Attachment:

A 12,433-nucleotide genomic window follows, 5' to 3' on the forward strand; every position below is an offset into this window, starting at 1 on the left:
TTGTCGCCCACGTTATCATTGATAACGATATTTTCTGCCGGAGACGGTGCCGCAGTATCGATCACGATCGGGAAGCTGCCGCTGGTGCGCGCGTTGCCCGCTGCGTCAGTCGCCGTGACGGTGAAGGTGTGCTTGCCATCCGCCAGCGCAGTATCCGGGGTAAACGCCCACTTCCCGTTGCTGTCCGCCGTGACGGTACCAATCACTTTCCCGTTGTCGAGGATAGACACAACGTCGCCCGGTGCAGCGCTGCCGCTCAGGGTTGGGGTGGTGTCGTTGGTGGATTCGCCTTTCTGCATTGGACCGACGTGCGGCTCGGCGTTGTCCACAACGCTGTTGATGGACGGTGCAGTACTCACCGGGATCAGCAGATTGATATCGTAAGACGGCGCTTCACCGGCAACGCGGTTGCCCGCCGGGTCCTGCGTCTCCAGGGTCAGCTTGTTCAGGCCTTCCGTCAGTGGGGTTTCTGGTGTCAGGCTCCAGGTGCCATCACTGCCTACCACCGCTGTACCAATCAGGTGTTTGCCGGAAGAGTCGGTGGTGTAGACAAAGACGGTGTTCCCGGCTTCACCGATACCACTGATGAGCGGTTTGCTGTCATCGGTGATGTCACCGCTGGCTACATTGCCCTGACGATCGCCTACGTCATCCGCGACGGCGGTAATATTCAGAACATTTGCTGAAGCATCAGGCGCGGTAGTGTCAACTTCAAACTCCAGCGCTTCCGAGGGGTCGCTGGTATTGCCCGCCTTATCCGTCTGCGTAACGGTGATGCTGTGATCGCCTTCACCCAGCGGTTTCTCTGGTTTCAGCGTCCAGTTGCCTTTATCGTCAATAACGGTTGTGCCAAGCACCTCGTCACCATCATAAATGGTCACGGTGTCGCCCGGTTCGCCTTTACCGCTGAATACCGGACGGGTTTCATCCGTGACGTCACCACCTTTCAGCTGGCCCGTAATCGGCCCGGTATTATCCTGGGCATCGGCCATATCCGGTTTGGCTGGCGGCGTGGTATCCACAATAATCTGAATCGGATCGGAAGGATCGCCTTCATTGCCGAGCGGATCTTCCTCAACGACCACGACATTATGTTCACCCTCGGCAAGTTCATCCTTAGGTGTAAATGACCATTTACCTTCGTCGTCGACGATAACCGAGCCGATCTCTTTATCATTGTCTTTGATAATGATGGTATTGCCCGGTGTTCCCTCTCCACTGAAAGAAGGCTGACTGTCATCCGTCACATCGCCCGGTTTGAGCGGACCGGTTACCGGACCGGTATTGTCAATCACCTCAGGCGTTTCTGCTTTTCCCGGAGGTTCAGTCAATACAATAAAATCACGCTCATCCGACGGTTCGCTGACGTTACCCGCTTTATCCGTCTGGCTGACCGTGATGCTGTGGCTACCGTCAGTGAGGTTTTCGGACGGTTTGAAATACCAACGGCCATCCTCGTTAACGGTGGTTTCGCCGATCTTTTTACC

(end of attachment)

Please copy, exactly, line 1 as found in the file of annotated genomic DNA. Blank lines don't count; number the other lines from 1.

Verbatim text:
A 12,433-nucleotide genomic window follows, 5' to 3' on the forward strand; every position below is an offset into this window, starting at 1 on the left: